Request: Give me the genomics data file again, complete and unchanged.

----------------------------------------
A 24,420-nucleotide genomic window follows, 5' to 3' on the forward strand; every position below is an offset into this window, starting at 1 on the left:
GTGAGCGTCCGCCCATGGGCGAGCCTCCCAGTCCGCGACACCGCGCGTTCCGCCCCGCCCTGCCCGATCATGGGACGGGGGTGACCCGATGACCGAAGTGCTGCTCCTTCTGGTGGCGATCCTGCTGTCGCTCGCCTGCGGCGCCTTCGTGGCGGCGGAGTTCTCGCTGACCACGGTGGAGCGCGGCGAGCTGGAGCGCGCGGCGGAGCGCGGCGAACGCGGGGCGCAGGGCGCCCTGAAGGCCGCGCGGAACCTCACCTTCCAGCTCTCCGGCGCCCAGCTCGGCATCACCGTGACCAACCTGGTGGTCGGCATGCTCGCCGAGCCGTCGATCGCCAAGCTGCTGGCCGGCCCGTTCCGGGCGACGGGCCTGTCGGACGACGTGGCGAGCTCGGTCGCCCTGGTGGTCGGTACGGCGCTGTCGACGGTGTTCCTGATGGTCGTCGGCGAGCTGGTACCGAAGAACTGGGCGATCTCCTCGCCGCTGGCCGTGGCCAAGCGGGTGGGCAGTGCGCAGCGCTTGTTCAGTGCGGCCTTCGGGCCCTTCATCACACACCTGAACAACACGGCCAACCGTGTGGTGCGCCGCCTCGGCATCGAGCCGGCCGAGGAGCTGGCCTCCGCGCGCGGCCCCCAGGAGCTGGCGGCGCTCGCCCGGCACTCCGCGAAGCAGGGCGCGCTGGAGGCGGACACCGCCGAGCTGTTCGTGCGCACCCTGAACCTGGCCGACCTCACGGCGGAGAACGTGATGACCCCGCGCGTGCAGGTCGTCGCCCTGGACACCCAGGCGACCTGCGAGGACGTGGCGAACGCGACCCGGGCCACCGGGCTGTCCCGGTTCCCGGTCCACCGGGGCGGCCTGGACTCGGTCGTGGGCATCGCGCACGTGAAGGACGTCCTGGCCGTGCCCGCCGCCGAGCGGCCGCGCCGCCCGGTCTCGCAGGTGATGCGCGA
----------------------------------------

A 24,420-nucleotide genomic window follows, 5' to 3' on the forward strand; every position below is an offset into this window, starting at 1 on the left:
GTGAGCGTCCGCCCATGGGCGAGCCTCCCAGTCCGCGACACCGCGCGTTCCGCCCCGCCCTGCCCGATCATGGGACGGGGGTGACCCGATGACCGAAGTGCTGCTCCTTCTGGTGGCGATCCTGCTGTCGCTCGCCTGCGGCGCCTTCGTGGCGGCGGAGTTCTCGCTGACCACGGTGGAGCGCGGCGAGCTGGAGCGCGCGGCGGAGCGCGGCGAACGCGGGGCGCAGGGCGCCCTGAAGGCCGCGCGGAACCTCACCTTCCAGCTCTCCGGCGCCCAGCTCGGCATCACCGTGACCAACCTGGTGGTCGGCATGCTCGCCGAGCCGTCGATCGCCAAGCTGCTGGCCGGCCCGTTCCGGGCGACGGGCCTGTCGGACGACGTGGCGAGCTCGGTCGCCCTGGTGGTCGGTACGGCGCTGTCGACGGTGTTCCTGATGGTCGTCGGCGAGCTGGTACCGAAGAACTGGGCGATCTCCTCGCCGCTGGCCGTGGCCAAGCGGGTGGGCAGTGCGCAGCGCTTGTTCAGTGCGGCCTTCGGGCCCTTCATCACACACCTGAACAACACGGCCAACCGTGTGGTGCGCCGCCTCGGCATCGAGCCGGCCGAGGAGCTGGCCTCCGCGCGCGGCCCCCAGGAGCTGGCGGCGCTCGCCCGGCACTCCGCGAAGCAGGGCGCGCTGGAGGCGGACACCGCCGAGCTGTTCGTGCGCACCCTGAACCTGGCCGACCTCACGGCGGAGAACGTGATGACCCCGCGCGTGCAGGTCGTCGCCCTGGACACCCAGGCGACCTGCGAGGACGTGGCGAACGCGACCCGGGCCACCGGGCTGTCCCGGTTCCCGGTCCACCGGGGCGGCCTGGACTCGGTCGTGGGCATCGCGCACGTGAAGGACGTCCTGGCCGTGCCCGCCGCCGAGCGGCCGCGCCGCCCGGTCTCGCAGGTGATGCGCGA